So, I never saw the infographic but I do not consider that as a big loss.
@doug. You have it exactly right. Microexpressions can be useful, but less in casual conversation. You have to jostle someone to react only to the question or what they are saying. People could be reacting to a thought (wondering mind). I would not want to think someone lied about a material matter when they are thinking of the stinkbomb diaper the little one dropped this morning, that the little one peed in moms face changing that diaper, or that their tooth hurts...You want a raw reaction that is focused. Other than that microexpressions work perfectly, every time. ;)
@GreenSquirrel: I was just about to post to make exactly that point.
Looking at the list of terrorist events from 2010 via the link posted earlier, I notice that most of these events take place in extremely volatile locations. Given the situation and the fact that these kinds of events are likely to happen under these conditions, it makes sense that the perpetrators of most of the acts of terrorism will, to some degree represent the ethnic and/or religious makeup of that location or conflict.
I don't see how it is safe to assume that the majority of other people within that demographic are similarly predisposed to committing such actions. Following that reasoning nearly every Irish citizen would be on a no-fly list given that we've had more than our fair share of atrocities committed in our name.
I had a quick read through the infographic and found it to contain very little of real substance. Note that every single one of the points prefaced with, "A liar will" has the word "often" following in smaller type. This is a classic example of someone manipulating the presentation of data to reinforce their own agenda and so accusations of a similar nature could apply equally well to the authors of this amusing but inconsequential graphic. They might as well have added "DVD Box sets for series 1 to 2 of 'Lie to me'" to their list of references which would have had more credibility than some of their other sources.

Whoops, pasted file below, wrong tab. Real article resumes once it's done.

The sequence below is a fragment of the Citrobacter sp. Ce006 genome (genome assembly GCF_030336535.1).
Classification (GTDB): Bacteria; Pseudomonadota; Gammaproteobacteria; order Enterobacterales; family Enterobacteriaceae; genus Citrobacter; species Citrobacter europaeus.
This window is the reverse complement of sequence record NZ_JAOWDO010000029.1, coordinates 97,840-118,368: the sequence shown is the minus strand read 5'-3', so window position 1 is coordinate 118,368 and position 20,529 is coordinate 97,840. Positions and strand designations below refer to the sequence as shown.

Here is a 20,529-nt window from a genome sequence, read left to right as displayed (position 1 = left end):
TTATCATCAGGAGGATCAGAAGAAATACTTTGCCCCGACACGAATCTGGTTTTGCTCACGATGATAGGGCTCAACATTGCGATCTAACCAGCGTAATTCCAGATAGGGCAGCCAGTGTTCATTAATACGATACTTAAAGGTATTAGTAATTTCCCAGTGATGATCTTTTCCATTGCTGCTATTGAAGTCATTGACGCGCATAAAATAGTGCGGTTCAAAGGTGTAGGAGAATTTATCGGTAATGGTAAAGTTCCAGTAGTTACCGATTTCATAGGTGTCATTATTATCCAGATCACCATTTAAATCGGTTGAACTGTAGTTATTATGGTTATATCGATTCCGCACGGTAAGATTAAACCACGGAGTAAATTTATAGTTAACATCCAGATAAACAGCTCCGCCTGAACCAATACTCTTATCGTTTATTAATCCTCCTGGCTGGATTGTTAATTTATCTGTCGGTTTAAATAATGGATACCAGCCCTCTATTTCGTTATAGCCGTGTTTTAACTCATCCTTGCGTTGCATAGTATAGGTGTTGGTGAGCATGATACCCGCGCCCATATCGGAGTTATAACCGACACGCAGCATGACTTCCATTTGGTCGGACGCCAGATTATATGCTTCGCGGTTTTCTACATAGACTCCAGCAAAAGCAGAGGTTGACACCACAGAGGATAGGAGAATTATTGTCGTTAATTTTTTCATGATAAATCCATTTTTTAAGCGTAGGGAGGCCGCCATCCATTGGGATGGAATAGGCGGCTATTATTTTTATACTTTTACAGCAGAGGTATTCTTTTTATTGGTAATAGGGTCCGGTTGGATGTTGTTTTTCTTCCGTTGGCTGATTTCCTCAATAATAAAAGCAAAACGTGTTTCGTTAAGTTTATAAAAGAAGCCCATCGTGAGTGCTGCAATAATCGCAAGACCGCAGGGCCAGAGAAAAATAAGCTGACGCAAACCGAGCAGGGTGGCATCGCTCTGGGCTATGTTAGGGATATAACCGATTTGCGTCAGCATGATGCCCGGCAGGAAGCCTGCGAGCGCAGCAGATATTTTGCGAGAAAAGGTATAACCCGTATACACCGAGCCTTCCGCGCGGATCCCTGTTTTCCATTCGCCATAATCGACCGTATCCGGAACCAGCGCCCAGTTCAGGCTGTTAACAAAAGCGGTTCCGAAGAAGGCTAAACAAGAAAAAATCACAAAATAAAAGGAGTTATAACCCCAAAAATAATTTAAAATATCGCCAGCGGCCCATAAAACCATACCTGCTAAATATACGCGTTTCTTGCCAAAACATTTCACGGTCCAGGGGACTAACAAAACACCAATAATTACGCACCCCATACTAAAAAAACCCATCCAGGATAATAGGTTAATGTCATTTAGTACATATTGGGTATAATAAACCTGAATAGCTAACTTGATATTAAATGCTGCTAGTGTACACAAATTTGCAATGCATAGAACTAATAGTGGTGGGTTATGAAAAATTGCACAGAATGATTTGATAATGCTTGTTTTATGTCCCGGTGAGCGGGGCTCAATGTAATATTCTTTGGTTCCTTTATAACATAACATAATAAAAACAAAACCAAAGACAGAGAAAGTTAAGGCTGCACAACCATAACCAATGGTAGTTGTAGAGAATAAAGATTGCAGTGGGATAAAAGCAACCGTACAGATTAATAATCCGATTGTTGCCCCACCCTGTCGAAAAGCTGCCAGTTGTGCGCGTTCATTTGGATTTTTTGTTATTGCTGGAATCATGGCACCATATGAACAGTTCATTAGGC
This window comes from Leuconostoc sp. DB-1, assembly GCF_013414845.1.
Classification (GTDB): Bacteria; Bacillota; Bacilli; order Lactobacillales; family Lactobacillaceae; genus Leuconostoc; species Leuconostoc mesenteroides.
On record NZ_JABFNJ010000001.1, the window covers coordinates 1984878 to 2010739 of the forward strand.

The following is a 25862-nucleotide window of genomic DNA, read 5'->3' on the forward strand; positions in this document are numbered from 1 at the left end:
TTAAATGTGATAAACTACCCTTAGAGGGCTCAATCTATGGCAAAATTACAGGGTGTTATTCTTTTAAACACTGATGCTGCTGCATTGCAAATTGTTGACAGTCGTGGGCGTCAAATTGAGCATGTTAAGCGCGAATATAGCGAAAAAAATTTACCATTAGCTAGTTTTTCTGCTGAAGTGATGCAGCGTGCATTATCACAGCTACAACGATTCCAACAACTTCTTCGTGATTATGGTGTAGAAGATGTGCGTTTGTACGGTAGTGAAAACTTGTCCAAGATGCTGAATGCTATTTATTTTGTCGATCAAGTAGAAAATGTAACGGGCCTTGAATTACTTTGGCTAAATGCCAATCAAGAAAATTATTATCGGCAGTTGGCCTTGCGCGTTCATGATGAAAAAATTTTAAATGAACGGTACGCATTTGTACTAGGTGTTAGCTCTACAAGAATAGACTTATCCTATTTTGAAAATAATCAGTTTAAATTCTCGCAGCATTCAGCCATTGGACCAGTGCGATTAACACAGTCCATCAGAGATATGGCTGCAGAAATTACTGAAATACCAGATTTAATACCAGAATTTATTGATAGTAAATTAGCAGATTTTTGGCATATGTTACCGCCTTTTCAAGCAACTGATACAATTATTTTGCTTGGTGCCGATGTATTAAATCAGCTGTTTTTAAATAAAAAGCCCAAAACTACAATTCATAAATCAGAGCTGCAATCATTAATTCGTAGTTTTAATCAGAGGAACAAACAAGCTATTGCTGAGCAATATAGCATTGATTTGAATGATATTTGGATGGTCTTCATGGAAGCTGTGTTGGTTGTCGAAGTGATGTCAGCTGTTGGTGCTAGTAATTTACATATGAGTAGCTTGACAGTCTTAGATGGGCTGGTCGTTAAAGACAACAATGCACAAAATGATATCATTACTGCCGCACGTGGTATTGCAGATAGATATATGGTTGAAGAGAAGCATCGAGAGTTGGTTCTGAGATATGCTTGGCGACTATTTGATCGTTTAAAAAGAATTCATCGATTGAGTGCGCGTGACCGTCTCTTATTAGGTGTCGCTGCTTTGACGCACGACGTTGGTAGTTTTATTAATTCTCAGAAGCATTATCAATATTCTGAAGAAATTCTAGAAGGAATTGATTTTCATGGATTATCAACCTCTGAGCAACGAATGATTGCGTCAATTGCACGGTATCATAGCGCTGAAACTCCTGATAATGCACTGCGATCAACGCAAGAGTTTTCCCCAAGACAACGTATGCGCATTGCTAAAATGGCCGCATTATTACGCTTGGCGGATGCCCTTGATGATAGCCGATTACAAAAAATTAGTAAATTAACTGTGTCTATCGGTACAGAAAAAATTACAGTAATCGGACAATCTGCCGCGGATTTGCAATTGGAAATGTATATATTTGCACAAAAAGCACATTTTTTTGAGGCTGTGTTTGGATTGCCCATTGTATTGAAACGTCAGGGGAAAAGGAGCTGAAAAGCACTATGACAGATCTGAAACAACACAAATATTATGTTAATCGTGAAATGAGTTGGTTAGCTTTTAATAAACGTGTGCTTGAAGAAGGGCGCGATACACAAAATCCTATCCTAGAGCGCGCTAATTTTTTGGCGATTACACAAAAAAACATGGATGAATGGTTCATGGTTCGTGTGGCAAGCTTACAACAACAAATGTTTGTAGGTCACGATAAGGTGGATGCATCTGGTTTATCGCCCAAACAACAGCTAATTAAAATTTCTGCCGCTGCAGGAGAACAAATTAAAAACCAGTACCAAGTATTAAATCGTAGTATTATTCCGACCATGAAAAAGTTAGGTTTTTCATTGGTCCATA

After looking at the "Forensic Psychology" site it looks very much to me like the work of people who feel that they are experts in a field of interest but have no real working knowledge of their chosen subject.
@Kevin - well said.
Also, given the recent events in Omagh, it seems we have to chalk up another pointless murder to the hands of the non-Islamic terrorist.
To their credit, the people of Ireland (both bits) and the UK are all reacting in what (I think) is the correct way following a terrorist attack.
It is a shame that we all know if this had been an Islamic terrorist attack there would still be a dead person and a destroyed family, but the national reaction would be significantly different.
Hm... I have seen a study that shows pretty conclusively that eye movements are not correlated with cognitive processes. That doesn't mean everything else they say is also inaccurate, but it does cast doubt on the whole thing.